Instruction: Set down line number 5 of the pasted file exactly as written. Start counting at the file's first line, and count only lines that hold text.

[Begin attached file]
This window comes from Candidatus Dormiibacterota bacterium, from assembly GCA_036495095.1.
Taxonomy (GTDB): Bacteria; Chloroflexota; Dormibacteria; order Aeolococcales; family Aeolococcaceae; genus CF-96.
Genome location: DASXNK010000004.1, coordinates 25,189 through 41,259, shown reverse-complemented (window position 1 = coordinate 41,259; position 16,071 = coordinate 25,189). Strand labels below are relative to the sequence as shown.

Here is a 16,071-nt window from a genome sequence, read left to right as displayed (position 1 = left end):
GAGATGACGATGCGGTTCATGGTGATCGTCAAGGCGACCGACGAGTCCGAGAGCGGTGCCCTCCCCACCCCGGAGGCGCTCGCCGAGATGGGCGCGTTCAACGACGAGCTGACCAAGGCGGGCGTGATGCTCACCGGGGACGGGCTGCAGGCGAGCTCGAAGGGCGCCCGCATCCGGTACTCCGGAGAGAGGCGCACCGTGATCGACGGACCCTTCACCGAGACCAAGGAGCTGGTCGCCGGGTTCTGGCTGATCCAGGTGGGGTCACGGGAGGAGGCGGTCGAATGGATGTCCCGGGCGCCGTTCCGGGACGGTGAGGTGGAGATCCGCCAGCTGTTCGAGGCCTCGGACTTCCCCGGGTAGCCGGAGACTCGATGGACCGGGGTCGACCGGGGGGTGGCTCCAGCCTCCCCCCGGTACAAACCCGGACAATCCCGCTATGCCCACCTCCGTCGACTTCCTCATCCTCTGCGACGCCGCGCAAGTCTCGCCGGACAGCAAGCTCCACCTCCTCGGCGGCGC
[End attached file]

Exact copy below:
GAGATGACGATGCGGTTCATGGTGATCGTCAAGGCGACCGACGAGTCCGAGAGCGGTGCCCTCCCCACCCCGGAGGCGCTCGCCGAGATGGGCGCGTTCAACGACGAGCTGACCAAGGCGGGCGTGATGCTCACCGGGGACGGGCTGCAGGCGAGCTCGAAGGGCGCCCGCATCCGGTACTCCGGAGAGAGGCGCACCGTGATCGACGGACCCTTCACCGAGACCAAGGAGCTGGTCGCCGGGTTCTGGCTGATCCAGGTGGGGTCACGGGAGGAGGCGGTCGAATGGATGTCCCGGGCGCCGTTCCGGGACGGTGAGGTGGAGATCCGCCAGCTGTTCGAGGCCTCGGACTTCCCCGGGTAGCCGGAGACTCGATGGACCGGGGTCGACCGGGGGGTGGCTCCAGCCTCCCCCCGGTACAAACCCGGACAATCCCGCTATGCCCACCTCCGTCGACTTCCTCATCCTCTGCGACGCCGCGCAAGTCTCGCCGGACAGCAAGCTCCACCTCCTCGGCGGCGC